'Rather a special family of nations': Ideas of the family in the Commonwealth and Africa. / Johnstone, Lyn.

2017. 233 p.

Research output: ThesisDoctoral Thesis

Unpublished

Documents

Abstract

Since the days of Empire, Britain has employed familial discourse, often with negative connotations, to describe her relationship with her colonies. In the nineteenth century the idea, put forward by the British, that the Empire was a family blurred the lines between the domestic and the international arenas. This practice of familial discourse continues today, albeit in something of a different form, as Britain and the fifty-two states, which make up membership of the intergovernmental organisation known as the Commonwealth, frequently refer to themselves as a family of nations. From the vantage point of the twenty-first century, the Commonwealth and its familial rhetoric might seem outdated, even anachronistic; yet, the notion of the Commonwealth as a ‘family’ continues to endure and is used liberally by the Head of the Commonwealth (the Queen), the Commonwealth Secretary General, and Commonwealth Heads of Government during their biennial Commonwealth Heads of Government Meetings.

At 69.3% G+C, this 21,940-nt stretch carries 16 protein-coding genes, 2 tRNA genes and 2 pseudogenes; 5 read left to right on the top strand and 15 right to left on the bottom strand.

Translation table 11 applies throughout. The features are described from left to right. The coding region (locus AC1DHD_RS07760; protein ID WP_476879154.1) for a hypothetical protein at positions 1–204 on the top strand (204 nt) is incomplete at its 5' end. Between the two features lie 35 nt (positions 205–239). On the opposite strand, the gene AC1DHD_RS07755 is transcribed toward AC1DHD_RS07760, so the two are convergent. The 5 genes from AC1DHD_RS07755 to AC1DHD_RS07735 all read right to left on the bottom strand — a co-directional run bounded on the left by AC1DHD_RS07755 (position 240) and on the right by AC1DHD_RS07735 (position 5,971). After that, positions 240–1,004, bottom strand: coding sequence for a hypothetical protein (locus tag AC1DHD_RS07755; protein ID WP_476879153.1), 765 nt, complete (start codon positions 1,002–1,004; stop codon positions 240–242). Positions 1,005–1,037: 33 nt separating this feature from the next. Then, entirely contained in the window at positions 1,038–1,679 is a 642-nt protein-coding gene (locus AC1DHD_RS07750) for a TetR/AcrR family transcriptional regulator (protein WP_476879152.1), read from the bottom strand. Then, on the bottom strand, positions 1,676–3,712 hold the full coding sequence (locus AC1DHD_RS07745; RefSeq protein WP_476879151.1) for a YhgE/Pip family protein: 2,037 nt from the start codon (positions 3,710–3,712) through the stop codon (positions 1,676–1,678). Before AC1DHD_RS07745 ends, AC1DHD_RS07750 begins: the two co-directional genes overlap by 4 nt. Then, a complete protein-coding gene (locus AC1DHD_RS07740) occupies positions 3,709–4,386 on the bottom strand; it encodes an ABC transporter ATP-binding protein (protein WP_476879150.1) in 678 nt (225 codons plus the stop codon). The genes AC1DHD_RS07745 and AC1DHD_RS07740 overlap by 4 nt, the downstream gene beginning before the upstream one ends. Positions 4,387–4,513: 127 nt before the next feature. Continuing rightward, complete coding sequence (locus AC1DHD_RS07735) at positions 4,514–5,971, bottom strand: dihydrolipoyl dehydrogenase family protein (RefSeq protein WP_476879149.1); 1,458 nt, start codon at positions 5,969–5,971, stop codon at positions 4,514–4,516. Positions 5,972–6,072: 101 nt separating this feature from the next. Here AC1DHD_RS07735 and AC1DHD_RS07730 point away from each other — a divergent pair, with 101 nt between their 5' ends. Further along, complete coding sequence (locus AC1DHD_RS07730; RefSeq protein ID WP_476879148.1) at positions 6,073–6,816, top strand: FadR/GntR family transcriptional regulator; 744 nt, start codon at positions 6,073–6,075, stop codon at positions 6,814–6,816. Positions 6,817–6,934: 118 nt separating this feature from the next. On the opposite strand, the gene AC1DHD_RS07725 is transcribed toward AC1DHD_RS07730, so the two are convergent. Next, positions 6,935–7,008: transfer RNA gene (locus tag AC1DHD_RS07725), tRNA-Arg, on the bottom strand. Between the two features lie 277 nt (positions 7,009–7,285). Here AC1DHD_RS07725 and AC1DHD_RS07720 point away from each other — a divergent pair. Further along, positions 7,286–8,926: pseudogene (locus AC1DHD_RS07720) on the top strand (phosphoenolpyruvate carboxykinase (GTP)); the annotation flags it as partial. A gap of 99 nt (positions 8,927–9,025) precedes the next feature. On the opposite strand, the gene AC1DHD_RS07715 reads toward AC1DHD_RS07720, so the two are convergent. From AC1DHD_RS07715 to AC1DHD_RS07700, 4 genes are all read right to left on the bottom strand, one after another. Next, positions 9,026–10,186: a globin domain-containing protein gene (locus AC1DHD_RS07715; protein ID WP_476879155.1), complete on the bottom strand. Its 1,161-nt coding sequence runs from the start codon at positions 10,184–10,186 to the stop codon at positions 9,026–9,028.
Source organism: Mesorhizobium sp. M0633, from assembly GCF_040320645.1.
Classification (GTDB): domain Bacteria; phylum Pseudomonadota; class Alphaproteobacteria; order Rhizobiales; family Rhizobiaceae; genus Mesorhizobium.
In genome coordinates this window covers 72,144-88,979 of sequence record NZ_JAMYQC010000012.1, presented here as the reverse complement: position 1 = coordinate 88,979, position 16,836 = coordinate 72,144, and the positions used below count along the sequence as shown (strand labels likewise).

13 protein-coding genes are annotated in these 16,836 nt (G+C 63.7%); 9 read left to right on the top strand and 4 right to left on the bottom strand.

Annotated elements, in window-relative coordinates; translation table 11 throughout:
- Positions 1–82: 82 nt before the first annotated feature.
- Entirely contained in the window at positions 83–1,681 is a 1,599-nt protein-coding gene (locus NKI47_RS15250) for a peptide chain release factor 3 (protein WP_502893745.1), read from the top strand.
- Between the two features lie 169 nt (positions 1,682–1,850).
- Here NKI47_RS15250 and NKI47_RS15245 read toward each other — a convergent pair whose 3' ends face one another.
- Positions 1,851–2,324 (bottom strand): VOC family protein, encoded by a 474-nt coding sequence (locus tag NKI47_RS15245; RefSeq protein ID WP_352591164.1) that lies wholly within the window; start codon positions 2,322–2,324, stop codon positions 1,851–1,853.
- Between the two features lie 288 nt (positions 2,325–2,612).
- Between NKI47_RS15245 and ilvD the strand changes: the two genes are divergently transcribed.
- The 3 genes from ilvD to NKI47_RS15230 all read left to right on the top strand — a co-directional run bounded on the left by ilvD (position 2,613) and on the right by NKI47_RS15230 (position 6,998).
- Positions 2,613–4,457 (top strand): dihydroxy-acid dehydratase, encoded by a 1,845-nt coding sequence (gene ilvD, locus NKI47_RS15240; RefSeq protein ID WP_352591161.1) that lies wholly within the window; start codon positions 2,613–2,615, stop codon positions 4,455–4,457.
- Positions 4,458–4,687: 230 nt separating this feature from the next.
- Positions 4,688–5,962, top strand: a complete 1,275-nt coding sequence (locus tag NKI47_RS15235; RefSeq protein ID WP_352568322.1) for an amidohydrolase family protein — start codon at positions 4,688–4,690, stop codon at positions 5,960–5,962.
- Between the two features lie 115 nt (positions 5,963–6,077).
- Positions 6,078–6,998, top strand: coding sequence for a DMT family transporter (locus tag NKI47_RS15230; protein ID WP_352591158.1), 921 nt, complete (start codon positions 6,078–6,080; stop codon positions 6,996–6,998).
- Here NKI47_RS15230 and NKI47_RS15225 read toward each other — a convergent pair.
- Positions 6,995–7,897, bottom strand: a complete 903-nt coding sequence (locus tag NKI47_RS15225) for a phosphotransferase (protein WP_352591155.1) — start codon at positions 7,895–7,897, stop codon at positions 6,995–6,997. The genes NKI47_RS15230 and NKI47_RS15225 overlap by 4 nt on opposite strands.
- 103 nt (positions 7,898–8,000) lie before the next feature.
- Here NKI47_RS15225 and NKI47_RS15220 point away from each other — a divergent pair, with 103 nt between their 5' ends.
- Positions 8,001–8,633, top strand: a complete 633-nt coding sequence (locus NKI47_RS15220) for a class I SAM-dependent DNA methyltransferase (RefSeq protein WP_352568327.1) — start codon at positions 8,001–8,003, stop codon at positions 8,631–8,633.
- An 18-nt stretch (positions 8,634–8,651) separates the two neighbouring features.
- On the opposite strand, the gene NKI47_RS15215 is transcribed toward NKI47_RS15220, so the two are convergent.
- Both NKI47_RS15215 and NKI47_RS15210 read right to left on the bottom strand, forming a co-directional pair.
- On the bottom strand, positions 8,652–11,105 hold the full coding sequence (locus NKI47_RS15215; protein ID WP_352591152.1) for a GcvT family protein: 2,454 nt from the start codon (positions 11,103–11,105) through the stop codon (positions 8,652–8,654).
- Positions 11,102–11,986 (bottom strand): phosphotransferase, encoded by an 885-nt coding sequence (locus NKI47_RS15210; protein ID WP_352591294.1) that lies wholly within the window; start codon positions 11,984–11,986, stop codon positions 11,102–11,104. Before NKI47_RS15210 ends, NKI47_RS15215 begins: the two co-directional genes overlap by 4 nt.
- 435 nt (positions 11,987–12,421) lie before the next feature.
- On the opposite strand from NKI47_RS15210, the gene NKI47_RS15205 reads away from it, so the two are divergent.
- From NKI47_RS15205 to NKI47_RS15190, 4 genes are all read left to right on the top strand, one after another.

When a group of post-colonial states and their former coloniser continue to refer to themselves as family, what is the significance of this label? Is it simply a way for smaller, less powerful states to cement ties with richer, more powerful ones? Perhaps, a way for former colonial powers to hold on to some semblance of power? Or is there some kind of legitimacy behind this rhetoric, that positions the Commonwealth, in the eyes of its member states, as analogous to an actual family? These questions form the puzzle at the heart of this thesis. In attempting to answer these questions, the thesis combines historical and theoretical analysis with empirical evidence to consider African understandings of the Commonwealth in order to question whether a familial metaphor, employed in the nineteenth century to bring the idea of the wider Empire home to the British, is anything more than an empty signifier for post-colonial Commonwealth states today.
Original languageEnglish
QualificationPh.D.
Awarding Institution
Supervisors/Advisors
Thesis sponsors
  • Crossland Scholarship
Award date1 May 2017
Publication statusUnpublished - 20 Apr 2017
This open access research output is licenced under a Creative Commons Attribution-NonCommercial-NoDerivs 3.0 Unported License.

ID: 27998532